Mon | Mar 27, 2023

Book showcases Jamaican family grappling with life in the US

Published:Monday | September 19, 2022 | 12:05 AMNeil Armstrong/Gleaner Writer
If I survive you cover
If I survive you cover

Jonathan Escoffery, United States-born author, who is of Jamaican parentage, has written his first book, If I Survive You, a collection of stories published by McClelland & Stewart, which went on sale in North America on September 6.

It is described as “a major debut, blazing with style and heart, that follows a Jamaican family striving for more in Miami, and introduces a generational storyteller”.

In the 1970s, Topper and Sanya flee to Miami as political violence consumes their native Kingston. But America, as the couple and their two children, Delano and Trelawny, learn, is far from the Promised Land. Excluded from society as Black immigrants, the family pushes on through Hurricane Andrew and later the 2008 recession, living in a house so cursed that the pet fish launches itself out of its own tank rather than stay. But even as things fall apart, the family remains motivated, often to its own detriment, by what their younger son, Trelawny, calls “the exquisite, racking compulsion to survive”.

Escoffery, 41, says while growing up his parents, who were English and literature teachers and professors, encouraged him when they saw what he had written on the page. However, at the same time he felt discouraged about pursuing such a path with no one tried and true way to becoming an author. The more practical message was that he should get a different job that would make him successful and then write on the side.


“But once I got into college and start taking a lot of workshops and realising my professors were writers – they were all authors, they had writing careers of their own – that was always my happy place. The more I understood about what it meant to take that journey towards putting a book out, the more energised I felt. And that’s when I really start to focus my energies and really consider what kind of first book I would want to have.”

Having read many authors who were a part of the Harlem Renaissance Movement, like Langston Hughes and Nella Larsen, or those who were either immigrants or the firstborn of immigrants in the US, he saw stories that ran parallel to his family’s story and inspired him.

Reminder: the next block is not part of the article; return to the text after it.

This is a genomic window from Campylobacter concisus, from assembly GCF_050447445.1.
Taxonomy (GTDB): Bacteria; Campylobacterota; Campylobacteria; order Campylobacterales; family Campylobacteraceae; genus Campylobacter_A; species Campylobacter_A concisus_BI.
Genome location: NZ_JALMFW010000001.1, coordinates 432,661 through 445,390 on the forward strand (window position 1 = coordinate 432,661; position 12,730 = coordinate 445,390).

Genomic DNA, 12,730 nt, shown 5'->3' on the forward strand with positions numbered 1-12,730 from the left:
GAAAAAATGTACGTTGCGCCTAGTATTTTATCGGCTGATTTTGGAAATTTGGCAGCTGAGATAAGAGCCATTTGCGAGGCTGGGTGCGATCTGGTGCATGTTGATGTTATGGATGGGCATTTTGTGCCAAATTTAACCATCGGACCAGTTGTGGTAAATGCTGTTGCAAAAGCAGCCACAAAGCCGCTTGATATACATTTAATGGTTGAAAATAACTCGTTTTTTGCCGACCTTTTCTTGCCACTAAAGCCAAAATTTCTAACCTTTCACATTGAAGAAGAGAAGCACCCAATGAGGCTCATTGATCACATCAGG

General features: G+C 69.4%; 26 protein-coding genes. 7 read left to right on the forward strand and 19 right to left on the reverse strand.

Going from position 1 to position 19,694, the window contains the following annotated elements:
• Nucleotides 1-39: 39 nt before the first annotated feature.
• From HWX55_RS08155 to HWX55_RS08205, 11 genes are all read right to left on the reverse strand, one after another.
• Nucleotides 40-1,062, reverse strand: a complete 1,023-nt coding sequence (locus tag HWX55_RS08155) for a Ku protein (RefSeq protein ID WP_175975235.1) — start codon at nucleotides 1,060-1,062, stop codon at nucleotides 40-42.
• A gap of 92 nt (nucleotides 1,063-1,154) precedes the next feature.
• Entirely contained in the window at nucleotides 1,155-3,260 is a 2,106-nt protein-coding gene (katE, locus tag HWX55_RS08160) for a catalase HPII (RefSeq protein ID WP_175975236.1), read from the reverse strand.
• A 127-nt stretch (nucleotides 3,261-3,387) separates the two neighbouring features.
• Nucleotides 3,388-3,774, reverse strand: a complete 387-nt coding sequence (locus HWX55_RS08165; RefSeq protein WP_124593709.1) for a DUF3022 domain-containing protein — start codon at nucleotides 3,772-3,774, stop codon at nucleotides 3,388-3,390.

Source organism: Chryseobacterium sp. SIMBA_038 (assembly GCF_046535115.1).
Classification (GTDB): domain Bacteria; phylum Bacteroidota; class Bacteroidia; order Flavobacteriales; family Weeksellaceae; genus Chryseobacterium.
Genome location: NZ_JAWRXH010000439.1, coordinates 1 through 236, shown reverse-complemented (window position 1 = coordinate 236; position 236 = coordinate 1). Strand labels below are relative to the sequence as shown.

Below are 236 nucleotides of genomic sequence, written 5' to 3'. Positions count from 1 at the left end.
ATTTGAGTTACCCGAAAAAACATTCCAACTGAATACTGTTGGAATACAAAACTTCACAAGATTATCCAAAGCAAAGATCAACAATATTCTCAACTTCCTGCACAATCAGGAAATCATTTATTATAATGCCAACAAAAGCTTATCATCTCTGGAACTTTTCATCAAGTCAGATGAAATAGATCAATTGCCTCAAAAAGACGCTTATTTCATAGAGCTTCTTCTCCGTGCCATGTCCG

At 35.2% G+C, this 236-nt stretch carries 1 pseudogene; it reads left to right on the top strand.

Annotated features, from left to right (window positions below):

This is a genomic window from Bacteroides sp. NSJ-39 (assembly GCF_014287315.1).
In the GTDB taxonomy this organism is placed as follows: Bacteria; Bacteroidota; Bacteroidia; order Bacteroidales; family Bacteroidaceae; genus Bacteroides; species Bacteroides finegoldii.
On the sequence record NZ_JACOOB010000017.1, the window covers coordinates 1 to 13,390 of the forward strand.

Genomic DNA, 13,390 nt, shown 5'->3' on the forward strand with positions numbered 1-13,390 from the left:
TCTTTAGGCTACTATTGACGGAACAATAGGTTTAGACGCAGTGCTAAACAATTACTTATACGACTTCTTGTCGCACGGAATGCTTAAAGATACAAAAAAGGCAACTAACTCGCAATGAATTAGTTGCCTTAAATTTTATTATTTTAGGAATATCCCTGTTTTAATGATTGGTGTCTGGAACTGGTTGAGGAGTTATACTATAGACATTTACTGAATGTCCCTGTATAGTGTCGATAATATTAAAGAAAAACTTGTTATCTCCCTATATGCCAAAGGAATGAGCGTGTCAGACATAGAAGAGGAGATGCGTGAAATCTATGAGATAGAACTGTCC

“Reading those authors lit a fire under me to really get this book out because I felt if you want to see that book in the world, maybe you’re the one who has to write it so that’s what I did.”

The earliest renderings of the characters in his new book started 10 years before he sold the book. At the time, he was applying to graduate school and needed to prepare a writing sample.

“I thought I had it finished but then this other story kind of poured out of me, and it was a story about Trelawny and Topper and Delano. I felt like I had suddenly found my subject matter in a way that I hadn’t yet and so I put that in my writing sample and was able to gain acceptance to several programmes and wound up going to the University of Minnesota. It was at the University of Minnesota where I started playing with these characters more in different stories, including some of the ones that actually made it into the book,” says the writer who grew up in Miami but now lives in Oakland, California.

Escoffery says it was spring of 2014 when he was in his final semester in graduate school that he wrote the story Influx and when he did, that’s when he finally saw what the book would be. He sold the book to a publisher in 2021.

In an effort to be insightful in his fiction, Escoffery decided to write about his own culture and the many cultures he knows, and the tensions of inheriting multiple cultures, especially growing up in a place like Miami, which has “so many cultures kind of pressing up against each other”.

“Each time I thought it was a challenge for me as a writer, I thought, well, that in a sense is the challenge of my book’s protagonists. What they’re dealing with is how do you exist and how do you decide who you are when other people are giving you this litany of questions – what are you? And you answer that question, and they say no, that’s not what you are. And so them trying to figure out who they are is a big part of the book and we go on that journey with characters like Trelawny, Delano and Topper.”

Escoffery is the recipient of the 2020 Plimpton Prize for Fiction, a 2020 National Endowment for the Arts Literature Fellowship, and the 2020 ASME Award for Fiction.

He received his MFA from the University of Minnesota, is a PhD fellow in the University of Southern California’s PhD in Creative Writing and Literature Program, and in 2021 was awarded a Wallace Stegner Fellowship in the Creative Writing Program at Stanford University.